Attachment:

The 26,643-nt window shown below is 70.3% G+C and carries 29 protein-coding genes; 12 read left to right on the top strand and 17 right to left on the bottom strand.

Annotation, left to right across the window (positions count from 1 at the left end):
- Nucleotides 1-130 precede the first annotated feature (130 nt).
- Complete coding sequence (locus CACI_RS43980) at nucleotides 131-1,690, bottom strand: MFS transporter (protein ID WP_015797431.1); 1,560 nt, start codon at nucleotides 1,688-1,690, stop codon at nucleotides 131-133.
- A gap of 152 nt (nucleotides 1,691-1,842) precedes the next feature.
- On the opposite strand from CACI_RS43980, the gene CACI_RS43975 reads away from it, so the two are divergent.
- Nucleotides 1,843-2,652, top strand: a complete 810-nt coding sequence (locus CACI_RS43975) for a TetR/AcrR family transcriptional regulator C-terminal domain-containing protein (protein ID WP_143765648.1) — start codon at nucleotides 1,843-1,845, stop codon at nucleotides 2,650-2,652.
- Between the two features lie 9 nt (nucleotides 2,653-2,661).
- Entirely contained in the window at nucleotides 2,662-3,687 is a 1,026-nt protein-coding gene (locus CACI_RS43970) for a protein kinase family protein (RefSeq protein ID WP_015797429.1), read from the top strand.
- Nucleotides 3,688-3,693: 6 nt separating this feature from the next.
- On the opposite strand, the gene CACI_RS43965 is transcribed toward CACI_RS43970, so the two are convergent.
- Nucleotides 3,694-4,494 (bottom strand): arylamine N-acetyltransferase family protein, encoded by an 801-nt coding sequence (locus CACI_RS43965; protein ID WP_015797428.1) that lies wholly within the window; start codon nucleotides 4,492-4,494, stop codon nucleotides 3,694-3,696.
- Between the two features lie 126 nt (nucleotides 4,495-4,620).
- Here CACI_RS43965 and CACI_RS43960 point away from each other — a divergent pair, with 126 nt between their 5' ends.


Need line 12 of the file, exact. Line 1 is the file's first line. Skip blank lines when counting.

- Nucleotides 3,694-4,494 (bottom strand): arylamine N-acetyltransferase family protein, encoded by an 801-nt coding sequence (locus CACI_RS43965; protein ID WP_015797428.1) that lies wholly within the window; start codon nucleotides 4,492-4,494, stop codon nucleotides 3,694-3,696.